10-Year-Old Boy Killed By His Own Family in a Human Sacrifice Ritual

The ritualistic killing was reported in India where superstition is closely tied to religion and politics.
Pallavi Pundir
Jakarta, ID
india, superstition, black magic, human sacrifice, crime
Over 100,000 children are missing in India,  activists link a chunk of these cases to superstitious practices. Photo: Piyush Gotise / EyeEm via Getty Images

Police in India have arrested three men in connection with a murdered 10-year-old boy, who they believe was “sacrificed” in a black magic ritual. Two of the arrested men are related to the boy. 

On March 26, police found the body of Vivek Verma in the fields in Bahraich city in the northern Indian state of Uttar Pradesh. Police inquiries led to the victim’s cousin, Anoop Verma. Police said Anoop has a 2.5-year-old son who is regularly sick, adding that when medical treatment didn’t work, he went to a local black magic practitioner who suggested a child be sacrificed to improve his health. 


Prashant Verma, the Superintendent of Police of Bahraich, told media at a press conference that they’ve arrested Anoop, the black magic practitioner and a relative called Chintaram who allegedly used a spade to kill Vivek. A murder case has been registered against all three. 

There is no centralised law that directly addresses superstition and ritualistic human sacrifices in India, but each state has its own regulations.

India’s National Crime Records Bureau recorded 103 ritualistic sacrifices between 2014 and 2021. Most were sacrificed with the belief that it’ll bring prosperity, fertility or healing.

“These numbers are vastly undercounted,” Sanal Edamaruku, an Indian anti-superstition activist and the founder of Rationalist International, told VICE World News. “I believe the real number could be 10 or even 20 times more than this.” It’s also common for the victims to be family members of the accused, he added.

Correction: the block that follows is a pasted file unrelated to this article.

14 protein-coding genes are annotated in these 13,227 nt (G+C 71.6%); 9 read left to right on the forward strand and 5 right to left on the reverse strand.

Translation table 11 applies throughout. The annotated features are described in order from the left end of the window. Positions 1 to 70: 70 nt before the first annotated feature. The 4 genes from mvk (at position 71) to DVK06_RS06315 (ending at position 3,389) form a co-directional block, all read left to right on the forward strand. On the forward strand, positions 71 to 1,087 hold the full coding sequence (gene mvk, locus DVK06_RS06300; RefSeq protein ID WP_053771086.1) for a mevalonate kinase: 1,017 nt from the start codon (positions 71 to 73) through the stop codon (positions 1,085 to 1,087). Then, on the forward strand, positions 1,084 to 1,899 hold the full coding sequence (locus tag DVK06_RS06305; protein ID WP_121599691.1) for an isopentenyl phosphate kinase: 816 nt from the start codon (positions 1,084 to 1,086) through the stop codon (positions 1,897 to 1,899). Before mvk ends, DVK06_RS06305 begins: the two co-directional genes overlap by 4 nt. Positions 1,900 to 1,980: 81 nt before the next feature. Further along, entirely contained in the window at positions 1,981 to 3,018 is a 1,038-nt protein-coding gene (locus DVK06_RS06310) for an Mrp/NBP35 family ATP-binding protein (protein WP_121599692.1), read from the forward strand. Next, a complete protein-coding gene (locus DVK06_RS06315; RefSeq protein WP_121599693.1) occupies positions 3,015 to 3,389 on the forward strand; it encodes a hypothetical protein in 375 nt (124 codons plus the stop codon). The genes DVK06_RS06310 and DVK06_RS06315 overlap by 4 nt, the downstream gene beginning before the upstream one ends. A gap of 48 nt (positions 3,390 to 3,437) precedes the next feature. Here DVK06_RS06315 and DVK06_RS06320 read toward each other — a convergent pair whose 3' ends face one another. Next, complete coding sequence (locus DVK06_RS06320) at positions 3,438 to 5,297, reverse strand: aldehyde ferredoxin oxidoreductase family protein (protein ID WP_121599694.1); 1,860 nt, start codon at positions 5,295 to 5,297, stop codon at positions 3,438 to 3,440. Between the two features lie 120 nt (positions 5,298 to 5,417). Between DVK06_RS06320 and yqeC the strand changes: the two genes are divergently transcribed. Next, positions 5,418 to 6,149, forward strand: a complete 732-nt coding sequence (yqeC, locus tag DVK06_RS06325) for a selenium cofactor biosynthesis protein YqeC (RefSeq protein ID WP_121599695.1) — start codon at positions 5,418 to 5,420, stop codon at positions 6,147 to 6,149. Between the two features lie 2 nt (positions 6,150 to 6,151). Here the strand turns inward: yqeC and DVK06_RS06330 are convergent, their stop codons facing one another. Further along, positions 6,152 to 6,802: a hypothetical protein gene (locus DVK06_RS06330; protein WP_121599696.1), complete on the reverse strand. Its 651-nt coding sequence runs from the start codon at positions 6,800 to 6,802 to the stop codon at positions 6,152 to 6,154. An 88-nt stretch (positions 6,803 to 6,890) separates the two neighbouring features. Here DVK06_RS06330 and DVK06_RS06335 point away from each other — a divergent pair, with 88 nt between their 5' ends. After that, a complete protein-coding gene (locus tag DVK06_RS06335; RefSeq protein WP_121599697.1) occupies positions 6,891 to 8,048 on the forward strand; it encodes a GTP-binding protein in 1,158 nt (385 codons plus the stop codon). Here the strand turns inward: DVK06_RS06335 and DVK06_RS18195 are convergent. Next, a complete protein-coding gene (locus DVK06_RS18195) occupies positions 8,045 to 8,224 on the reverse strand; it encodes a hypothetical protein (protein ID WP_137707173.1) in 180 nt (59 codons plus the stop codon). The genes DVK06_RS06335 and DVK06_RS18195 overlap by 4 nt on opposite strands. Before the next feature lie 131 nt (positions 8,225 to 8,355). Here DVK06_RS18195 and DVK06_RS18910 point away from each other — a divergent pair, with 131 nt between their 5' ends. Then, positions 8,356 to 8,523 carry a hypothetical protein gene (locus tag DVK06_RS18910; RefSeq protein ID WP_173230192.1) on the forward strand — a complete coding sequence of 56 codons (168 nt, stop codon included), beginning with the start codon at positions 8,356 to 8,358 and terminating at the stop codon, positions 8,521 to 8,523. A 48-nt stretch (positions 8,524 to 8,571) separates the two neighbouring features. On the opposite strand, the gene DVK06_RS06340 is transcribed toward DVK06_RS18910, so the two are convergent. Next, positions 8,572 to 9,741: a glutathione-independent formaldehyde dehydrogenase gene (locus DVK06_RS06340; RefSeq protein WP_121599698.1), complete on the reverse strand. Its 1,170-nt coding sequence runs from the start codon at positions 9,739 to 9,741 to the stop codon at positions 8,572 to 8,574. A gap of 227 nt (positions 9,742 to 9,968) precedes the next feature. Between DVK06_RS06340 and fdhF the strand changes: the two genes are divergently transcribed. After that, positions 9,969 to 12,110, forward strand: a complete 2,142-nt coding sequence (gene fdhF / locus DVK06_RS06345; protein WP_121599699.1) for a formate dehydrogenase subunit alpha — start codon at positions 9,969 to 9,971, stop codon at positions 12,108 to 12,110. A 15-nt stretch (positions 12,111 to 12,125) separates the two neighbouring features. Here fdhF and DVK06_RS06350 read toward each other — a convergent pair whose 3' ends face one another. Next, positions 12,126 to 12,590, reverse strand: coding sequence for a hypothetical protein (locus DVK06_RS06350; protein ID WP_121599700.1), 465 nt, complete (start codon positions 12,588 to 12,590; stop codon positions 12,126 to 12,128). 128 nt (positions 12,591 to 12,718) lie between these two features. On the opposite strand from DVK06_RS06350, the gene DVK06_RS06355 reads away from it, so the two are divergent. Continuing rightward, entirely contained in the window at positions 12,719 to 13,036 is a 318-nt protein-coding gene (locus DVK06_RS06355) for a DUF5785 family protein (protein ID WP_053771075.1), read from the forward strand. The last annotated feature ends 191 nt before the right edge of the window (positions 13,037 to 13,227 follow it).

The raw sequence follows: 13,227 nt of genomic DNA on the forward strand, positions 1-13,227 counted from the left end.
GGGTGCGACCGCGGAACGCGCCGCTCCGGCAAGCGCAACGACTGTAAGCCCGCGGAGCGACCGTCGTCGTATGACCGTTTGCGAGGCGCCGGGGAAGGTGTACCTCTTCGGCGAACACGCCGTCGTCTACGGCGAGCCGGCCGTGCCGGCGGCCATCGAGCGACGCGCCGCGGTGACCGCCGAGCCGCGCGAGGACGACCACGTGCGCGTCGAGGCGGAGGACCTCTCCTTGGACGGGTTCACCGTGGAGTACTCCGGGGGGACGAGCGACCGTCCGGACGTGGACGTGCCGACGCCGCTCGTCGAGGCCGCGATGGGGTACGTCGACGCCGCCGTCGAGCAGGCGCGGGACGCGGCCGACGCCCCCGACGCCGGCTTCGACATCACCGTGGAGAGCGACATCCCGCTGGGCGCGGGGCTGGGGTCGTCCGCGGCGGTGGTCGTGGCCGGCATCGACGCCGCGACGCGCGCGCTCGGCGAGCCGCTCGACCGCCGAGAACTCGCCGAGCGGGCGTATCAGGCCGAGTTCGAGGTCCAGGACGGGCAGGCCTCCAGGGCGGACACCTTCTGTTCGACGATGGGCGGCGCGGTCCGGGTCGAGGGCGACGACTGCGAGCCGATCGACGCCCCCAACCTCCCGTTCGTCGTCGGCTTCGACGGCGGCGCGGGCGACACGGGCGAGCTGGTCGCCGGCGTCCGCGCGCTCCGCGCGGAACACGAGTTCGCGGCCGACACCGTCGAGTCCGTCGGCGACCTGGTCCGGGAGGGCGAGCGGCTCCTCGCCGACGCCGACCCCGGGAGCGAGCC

Edamaruku has been campaigning against human sacrifices for years and links superstitious practices to missing children data, with the official number of untraced kids in India estimated at over 100,000. Edamaruku says that many children are found with their organs missing, which point to superstitious rituals. 

“In India, there’s a big hesitance to link these crimes to superstitious beliefs,” he said. “It closely ties into religion and traditional values.”


Superstitious beliefs are deeply entrenched in many areas of Indian culture, and eradicating this influence has proved difficult. In 2015, news outlets reported allegations that one political party’s members performed black magic at a head office before it was to be occupied by members of an opposition party. 

In 2021, a couple was arrested for “sacrificing” their daughters after bludgeoning them with dumbbells as part of an occult ritual. Last year, police in the southern Indian state of Kerala, a relatively progressive state nationally in terms of literacy and employment, arrested three people for allegedly torturing and “sacrificing” two women, cooking them and eating them as part of a black magic ritual. 

In 2013, a prominent anti-superstition activist Narendra Dabholkar was shot dead because of his work, which included campaigning against human sacrifices. 

Edamaruku says that law enforcement authorities need to watch out for such incidents “the way they watch out for terrorism.” 

“This isn’t about faith,” he said. “This is a crime, and a dangerous one. People need to be made aware of this and our authorities need to detach ‘faith’ from such violations of law and order.”

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